Tag Archive for: healthcare apps

There’s an App for That…Or There Should Be: Utilizing Technology for Better Health Outcomes

Health literacy has always been a passion project of mine ever since I was diagnosed with cancer. I stand by the notion that plain language and clear communication leads to better health outcomes. However, communicating with our care team isn’t always easy. How many of us have gone into an appointment only to leave the office 10 minutes later, wondering what happened and what our copay went to? Were all of our issues and questions addressed? 

This is where we have to come in as advocates for our own health, and below are a few ways to do this: 

  • Try and focus on one ailment per appointment 
  • Write down a list of questions you want addressed prior to the appointment 
  • Ask questions during the appointment – you are the expert of your body and health 
  • If something doesn’t make sense, ask for the information to be explained in another way. Patients are found to be more compliant if they know: 
    • How to take their medications properly 
    • Why specific blood tests and imaging are ordered (i.e. if they’re necessary) 

How do we keep track of all of this information, though? There are patient portals that keep track of our appointments and records, but those can often be hard to navigate, and they lack the capability of being able to enter our own information (i.e. about how we’re feeling). Additionally, different health systems have different portals, leading not only to lost passwords, but a missed opportunity for integrated healthcare. This is essentially senseless for cancer patients who have to keep track of multiple appointments and medications, all while trying to keep afloat in a system that wasn’t built for patients and their caregivers. 

However, there’s a role technology can play here. I’ve heard of patients carrying around large binders of their records from appointment to appointment, but if we’re being honest, I don’t believe a physician or other member of a patient’s care team is going to take the time to go through it. Instead, utilizing the power of the device that we’re constantly carrying around and looking at may be the way to go (in addition to a smaller folder or journal for those that are comfortable with paper). 

If we think about it, there’s an app for everything, and having an app to keep track of our cancer journey should be no different. What should this app be able to do? Here are a few things that I think are especially important:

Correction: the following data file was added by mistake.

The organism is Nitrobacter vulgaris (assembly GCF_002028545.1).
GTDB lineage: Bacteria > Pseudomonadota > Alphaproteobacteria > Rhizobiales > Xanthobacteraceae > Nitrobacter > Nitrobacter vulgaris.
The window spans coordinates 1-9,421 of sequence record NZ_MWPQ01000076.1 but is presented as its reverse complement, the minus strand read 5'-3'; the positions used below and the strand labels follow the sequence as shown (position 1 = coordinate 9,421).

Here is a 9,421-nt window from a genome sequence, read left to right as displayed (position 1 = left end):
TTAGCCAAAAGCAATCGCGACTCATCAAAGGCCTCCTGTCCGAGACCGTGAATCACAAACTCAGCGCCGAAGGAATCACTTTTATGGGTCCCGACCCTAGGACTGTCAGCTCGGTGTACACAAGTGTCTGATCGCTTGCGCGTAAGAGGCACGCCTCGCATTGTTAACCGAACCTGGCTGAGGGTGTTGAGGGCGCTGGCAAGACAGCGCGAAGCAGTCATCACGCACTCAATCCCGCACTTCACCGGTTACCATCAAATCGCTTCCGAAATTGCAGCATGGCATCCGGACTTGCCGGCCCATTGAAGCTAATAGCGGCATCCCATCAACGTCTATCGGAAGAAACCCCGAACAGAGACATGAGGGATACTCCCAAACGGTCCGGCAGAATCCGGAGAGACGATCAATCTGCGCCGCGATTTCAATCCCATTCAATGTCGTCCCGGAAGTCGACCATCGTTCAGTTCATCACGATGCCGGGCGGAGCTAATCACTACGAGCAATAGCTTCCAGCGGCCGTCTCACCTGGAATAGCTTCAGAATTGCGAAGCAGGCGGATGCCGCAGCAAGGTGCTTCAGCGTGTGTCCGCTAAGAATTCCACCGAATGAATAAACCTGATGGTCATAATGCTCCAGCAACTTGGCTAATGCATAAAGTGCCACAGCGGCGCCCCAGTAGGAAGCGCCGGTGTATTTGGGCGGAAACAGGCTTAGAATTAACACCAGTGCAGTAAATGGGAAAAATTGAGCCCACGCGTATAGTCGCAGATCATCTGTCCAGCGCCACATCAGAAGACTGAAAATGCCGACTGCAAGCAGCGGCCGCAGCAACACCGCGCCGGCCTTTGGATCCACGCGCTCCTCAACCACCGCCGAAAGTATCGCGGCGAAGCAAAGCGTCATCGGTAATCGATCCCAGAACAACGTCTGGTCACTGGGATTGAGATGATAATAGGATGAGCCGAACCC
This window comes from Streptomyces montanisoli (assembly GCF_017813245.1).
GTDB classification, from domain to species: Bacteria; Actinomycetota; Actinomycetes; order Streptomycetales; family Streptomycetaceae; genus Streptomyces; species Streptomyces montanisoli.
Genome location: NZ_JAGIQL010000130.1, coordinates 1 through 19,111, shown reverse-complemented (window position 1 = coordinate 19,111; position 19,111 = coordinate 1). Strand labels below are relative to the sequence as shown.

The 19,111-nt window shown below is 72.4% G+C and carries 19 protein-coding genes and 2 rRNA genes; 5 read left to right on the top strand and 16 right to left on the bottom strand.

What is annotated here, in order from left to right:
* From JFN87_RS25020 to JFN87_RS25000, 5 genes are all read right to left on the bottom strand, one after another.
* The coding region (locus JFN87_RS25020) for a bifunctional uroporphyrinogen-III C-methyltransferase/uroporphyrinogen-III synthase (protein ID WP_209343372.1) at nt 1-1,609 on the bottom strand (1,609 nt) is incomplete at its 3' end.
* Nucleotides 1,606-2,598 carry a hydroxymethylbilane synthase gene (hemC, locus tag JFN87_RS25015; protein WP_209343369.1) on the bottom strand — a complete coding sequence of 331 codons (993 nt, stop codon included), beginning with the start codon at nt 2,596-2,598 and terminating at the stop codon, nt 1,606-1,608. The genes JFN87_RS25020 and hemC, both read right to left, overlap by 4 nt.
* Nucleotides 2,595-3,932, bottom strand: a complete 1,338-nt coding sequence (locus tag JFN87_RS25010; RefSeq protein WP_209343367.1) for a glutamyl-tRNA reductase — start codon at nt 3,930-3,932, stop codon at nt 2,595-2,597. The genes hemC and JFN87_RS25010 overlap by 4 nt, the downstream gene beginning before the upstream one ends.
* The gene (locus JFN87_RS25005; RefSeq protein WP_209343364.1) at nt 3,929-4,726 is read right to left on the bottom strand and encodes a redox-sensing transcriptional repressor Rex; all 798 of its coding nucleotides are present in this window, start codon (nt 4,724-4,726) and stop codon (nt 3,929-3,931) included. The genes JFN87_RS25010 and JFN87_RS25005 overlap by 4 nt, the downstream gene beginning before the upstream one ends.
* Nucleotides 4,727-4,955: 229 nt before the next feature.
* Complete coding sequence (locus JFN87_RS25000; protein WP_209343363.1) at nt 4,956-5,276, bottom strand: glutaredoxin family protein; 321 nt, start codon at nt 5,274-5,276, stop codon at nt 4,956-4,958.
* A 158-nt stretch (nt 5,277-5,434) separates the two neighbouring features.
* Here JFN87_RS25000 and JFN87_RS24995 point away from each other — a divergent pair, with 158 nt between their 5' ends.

• Keep track of: 
    • Medications (dosage, picture of what it looks like, how to take it and what to do if you accidentally miss a dose or take more than what is prescribed, ability to refill) 
    • Blood work (results and what they mean [featuring a scale of what’s low vs. normal vs. high], what to ask your doctor about in terms of next steps) 
    • Imaging (results and what they mean, what to ask your doctor in terms of next steps) 
  • Ability to connect with all members of your care team (primary care doctor, oncologist, nurse navigator even if they work in different health systems) 
  • Ability to connect with caregivers and share information with them 
  • A diary to describe daily thoughts, symptoms, and side effects, flagging specific keywords that can alert a member of your care team 
  • A calendar with appointments (date/time, office location, directions) 
  • Tips to assist with mental health (i.e. offering local or national support groups [both virtual and in-person], counseling that accepts insurance and/or is offered on a sliding scale) 
  • Exercise routines featuring different forms of exercise (yoga, pilates, HIIT, weightlifting, playing a sport, walking and running, etc.) based on you’re feeling side effect- and energy-wise 
  • Information about nutrition through the different phases of a cancer journey (pre-treatment vs. in-treatment vs. post-treatment) that includes recipes 
  • Most importantly, all of this information should be in plain language that’s easy to understand in whatever language the patient is most comfortable reading 

Having an app that features all of these capabilities, I believe, would push the needle forward in patient care, not only creating better health outcomes, but a more satisfied patient. What would you add to the list? 

November 2021 Digital Health Roundup

Fifty years of research have led to a lot of innovations. Technological advances mean that doctors are better able to monitor our health, and health and fitness apps can motivate us toward a healthier lifestyle, but studies show the benefits aren’t always equitable. In addition, more technology means more compromised data. Experts are warning governments to tighten up regulations, while others are asking for expanded and permanent access to telehealth.

Expanded Telehealth Coverage

The American Telemedicine Association (ATA) is asking the U.S. Department of Health and Human Services (HHS) to extend the Covid-19 public health emergency through the end of 2022, if not longer, reports healthcareitnews.com. The public health emergency has allowed for the expanded coverage of telehealth, but it is uncertain how and when the expanded coverage will end. The ATA is hoping HHS will give patients ample notification about the future of telehealth. While there has been support for the expanded telehealth rules to become permanent, Congress has not acted on that. The ATA is concerned that patients, who have become dependent on telehealth during the pandemic, will abruptly lose access to care if the public health emergency is not expanded, giving Congress time to put permanent policies in place. Read more about the ATA’s request to HHS here.